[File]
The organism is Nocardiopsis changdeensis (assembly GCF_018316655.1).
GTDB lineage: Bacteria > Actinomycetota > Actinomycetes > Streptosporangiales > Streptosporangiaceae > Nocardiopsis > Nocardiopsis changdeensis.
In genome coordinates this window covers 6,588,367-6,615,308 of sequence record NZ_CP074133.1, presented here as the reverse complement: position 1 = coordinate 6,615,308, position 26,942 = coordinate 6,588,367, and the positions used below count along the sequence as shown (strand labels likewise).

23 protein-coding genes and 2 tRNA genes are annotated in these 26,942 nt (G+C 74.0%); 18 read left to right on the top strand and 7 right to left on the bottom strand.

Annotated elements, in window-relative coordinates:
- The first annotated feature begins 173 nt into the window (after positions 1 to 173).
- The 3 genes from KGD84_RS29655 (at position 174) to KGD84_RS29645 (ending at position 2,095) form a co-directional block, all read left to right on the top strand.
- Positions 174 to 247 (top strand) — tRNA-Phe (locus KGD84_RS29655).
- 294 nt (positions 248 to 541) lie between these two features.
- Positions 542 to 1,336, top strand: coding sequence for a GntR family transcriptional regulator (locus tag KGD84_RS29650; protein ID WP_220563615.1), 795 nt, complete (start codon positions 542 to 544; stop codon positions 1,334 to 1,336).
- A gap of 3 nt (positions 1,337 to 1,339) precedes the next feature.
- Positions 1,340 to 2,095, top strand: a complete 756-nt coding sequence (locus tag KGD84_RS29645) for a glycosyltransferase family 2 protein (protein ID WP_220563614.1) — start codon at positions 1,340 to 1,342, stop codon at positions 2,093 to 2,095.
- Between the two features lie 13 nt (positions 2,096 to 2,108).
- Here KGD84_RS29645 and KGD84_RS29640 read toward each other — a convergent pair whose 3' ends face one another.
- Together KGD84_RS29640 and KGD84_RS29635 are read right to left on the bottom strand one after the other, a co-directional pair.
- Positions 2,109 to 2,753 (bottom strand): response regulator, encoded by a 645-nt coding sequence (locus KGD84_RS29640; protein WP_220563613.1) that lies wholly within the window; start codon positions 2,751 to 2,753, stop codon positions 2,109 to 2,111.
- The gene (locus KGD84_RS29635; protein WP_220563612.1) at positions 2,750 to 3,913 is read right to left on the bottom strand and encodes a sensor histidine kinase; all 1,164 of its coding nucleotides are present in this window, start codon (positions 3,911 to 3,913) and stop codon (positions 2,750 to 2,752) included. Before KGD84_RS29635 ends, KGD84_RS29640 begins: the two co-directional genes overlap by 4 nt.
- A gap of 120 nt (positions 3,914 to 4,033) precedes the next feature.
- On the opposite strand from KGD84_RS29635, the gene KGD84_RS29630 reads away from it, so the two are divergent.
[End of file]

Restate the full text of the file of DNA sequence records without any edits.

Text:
The organism is Nocardiopsis changdeensis (assembly GCF_018316655.1).
GTDB lineage: Bacteria > Actinomycetota > Actinomycetes > Streptosporangiales > Streptosporangiaceae > Nocardiopsis > Nocardiopsis changdeensis.
In genome coordinates this window covers 6,588,367-6,615,308 of sequence record NZ_CP074133.1, presented here as the reverse complement: position 1 = coordinate 6,615,308, position 26,942 = coordinate 6,588,367, and the positions used below count along the sequence as shown (strand labels likewise).

23 protein-coding genes and 2 tRNA genes are annotated in these 26,942 nt (G+C 74.0%); 18 read left to right on the top strand and 7 right to left on the bottom strand.

Annotated elements, in window-relative coordinates:
- The first annotated feature begins 173 nt into the window (after positions 1 to 173).
- The 3 genes from KGD84_RS29655 (at position 174) to KGD84_RS29645 (ending at position 2,095) form a co-directional block, all read left to right on the top strand.
- Positions 174 to 247 (top strand) — tRNA-Phe (locus KGD84_RS29655).
- 294 nt (positions 248 to 541) lie between these two features.
- Positions 542 to 1,336, top strand: coding sequence for a GntR family transcriptional regulator (locus tag KGD84_RS29650; protein ID WP_220563615.1), 795 nt, complete (start codon positions 542 to 544; stop codon positions 1,334 to 1,336).
- A gap of 3 nt (positions 1,337 to 1,339) precedes the next feature.
- Positions 1,340 to 2,095, top strand: a complete 756-nt coding sequence (locus tag KGD84_RS29645) for a glycosyltransferase family 2 protein (protein ID WP_220563614.1) — start codon at positions 1,340 to 1,342, stop codon at positions 2,093 to 2,095.
- Between the two features lie 13 nt (positions 2,096 to 2,108).
- Here KGD84_RS29645 and KGD84_RS29640 read toward each other — a convergent pair whose 3' ends face one another.
- Together KGD84_RS29640 and KGD84_RS29635 are read right to left on the bottom strand one after the other, a co-directional pair.
- Positions 2,109 to 2,753 (bottom strand): response regulator, encoded by a 645-nt coding sequence (locus KGD84_RS29640; protein WP_220563613.1) that lies wholly within the window; start codon positions 2,751 to 2,753, stop codon positions 2,109 to 2,111.
- The gene (locus KGD84_RS29635; protein WP_220563612.1) at positions 2,750 to 3,913 is read right to left on the bottom strand and encodes a sensor histidine kinase; all 1,164 of its coding nucleotides are present in this window, start codon (positions 3,911 to 3,913) and stop codon (positions 2,750 to 2,752) included. Before KGD84_RS29635 ends, KGD84_RS29640 begins: the two co-directional genes overlap by 4 nt.
- A gap of 120 nt (positions 3,914 to 4,033) precedes the next feature.
- On the opposite strand from KGD84_RS29635, the gene KGD84_RS29630 reads away from it, so the two are divergent.